From Many Tweets, One Loud Voice on the Internet

The New York Times takes a look at the Twitter phenomemon. Does this mean it is over?

Participation on Web 2.0 sites weak: Study

A very low percentage who visits sites like YouTube, Flickr and Wikipedia actually upload or edit their own content. “The vast majority of visitors are the Internet equivalent of the television generation’s couch potatoes — voyeurs who like to watch rather than create, Tancer’s statistics show.”

Rick’s Ruminations: Full Feeds

“I think the primary justification often given for partial feeds – that it will drive higher clickthroughs back to the publisher’s site – is off-base. As people subscribe to feeds, they subscribe to more feeds. And that means they’re consuming more content, which means that each click out of the feed reader is taking the reader away from more content. In other words, feed reading is consumption-oriented, not transactionally focused.”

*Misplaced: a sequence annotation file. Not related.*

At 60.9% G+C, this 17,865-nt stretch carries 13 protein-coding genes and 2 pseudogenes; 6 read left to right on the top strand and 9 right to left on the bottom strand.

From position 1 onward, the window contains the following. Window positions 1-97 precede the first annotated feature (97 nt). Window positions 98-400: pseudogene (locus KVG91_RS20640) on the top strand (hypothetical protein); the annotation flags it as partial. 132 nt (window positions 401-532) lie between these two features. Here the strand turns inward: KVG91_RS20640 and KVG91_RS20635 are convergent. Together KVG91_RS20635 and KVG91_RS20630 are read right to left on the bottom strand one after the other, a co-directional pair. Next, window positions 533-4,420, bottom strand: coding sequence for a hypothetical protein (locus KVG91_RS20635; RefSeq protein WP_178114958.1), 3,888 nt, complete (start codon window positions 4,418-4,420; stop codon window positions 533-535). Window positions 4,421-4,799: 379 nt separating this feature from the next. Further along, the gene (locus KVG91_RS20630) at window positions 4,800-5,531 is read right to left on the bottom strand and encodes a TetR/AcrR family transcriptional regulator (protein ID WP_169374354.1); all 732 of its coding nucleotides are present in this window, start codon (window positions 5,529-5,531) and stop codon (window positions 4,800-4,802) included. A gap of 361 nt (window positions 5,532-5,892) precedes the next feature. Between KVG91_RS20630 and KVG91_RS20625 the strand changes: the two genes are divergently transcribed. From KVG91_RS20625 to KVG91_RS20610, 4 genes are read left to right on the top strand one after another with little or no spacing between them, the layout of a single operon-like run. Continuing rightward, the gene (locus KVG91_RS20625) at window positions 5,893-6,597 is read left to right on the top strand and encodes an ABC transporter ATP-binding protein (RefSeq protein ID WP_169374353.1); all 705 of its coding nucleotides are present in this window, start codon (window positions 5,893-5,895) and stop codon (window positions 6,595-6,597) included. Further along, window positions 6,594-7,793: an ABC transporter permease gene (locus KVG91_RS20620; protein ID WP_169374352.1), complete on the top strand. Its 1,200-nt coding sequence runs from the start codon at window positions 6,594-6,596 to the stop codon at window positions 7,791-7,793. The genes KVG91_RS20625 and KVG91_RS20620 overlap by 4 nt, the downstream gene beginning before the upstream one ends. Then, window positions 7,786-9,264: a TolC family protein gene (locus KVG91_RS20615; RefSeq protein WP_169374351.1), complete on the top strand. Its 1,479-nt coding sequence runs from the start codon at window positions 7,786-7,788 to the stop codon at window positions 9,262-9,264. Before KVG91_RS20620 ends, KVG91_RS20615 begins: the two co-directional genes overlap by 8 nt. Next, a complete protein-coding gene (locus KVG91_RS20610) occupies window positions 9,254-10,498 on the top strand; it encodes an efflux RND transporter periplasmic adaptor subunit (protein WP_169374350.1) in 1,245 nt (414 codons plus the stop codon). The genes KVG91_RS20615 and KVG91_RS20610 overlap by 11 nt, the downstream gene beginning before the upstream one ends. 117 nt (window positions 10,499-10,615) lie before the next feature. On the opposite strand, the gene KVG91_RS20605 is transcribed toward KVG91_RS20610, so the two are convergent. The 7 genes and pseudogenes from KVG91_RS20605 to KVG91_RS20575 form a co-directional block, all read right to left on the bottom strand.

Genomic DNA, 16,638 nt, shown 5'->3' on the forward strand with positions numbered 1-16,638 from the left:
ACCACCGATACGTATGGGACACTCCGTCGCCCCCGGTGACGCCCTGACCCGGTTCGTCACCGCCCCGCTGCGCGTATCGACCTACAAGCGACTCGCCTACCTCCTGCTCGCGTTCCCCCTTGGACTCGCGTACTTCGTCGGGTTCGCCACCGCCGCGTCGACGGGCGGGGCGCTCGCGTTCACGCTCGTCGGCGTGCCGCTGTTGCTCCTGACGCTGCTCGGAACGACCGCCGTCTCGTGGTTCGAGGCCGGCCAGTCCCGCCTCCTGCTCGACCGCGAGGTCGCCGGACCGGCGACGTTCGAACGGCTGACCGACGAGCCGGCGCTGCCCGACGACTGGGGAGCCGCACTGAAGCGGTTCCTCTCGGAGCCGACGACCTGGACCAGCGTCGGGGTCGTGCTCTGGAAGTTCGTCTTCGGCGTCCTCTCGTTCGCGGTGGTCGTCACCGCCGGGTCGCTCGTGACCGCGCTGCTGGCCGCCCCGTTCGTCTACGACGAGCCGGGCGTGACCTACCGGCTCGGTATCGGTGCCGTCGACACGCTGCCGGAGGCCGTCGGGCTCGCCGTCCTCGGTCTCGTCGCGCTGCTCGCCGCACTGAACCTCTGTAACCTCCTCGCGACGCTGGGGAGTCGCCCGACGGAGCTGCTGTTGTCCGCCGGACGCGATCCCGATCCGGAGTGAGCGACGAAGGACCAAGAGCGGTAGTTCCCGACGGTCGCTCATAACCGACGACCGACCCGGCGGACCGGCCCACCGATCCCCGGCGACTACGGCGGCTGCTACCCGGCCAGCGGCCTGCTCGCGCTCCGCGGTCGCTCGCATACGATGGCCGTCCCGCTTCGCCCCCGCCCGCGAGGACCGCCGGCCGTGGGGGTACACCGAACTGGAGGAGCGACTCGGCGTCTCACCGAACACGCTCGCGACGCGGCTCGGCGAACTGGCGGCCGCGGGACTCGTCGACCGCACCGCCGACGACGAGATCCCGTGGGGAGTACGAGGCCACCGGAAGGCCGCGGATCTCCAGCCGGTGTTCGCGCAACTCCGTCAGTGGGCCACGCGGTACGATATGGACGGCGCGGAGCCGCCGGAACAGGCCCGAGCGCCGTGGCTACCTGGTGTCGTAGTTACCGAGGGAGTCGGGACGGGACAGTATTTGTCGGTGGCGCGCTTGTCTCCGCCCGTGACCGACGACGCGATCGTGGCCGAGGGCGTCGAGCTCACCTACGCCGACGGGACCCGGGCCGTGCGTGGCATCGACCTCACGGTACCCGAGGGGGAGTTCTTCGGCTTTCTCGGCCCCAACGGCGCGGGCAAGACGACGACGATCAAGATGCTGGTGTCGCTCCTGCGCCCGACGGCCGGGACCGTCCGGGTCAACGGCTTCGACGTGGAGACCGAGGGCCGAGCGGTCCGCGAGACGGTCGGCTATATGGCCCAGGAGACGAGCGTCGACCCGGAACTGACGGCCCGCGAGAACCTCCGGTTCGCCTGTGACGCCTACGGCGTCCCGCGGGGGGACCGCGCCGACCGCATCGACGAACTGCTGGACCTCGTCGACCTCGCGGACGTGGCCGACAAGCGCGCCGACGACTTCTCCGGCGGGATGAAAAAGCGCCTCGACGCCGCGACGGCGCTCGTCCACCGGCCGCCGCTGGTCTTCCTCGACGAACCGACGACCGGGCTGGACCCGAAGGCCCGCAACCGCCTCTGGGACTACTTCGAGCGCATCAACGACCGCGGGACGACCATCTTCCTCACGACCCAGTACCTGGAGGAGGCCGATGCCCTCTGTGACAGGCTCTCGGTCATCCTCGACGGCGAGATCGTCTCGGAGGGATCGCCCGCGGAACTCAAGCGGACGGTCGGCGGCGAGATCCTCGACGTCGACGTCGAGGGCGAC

When is a Blog in Public Meant to Remain Private?

During the Viriginia Tech tragedies, reporters searched the social web for first person accounts of the shooting. In the process, they made public figures out of people intending to write soley for their family and friends.

About the Author
Todd Zeigler
Todd Zeigler serves as the Brick Factory’s chief strategist and oversees the operations of the firm. In his sixteen year career in digital, he has planned and implemented campaigns for clients including the Pickens Plan, International Youth Foundation, Panthera, Edison Electric Institute, and the American Chemistry Council. Todd develops ambitious online advocacy programs, manages crises, implements online marketing strategies, and develops custom applications and software. He is bad at golf though.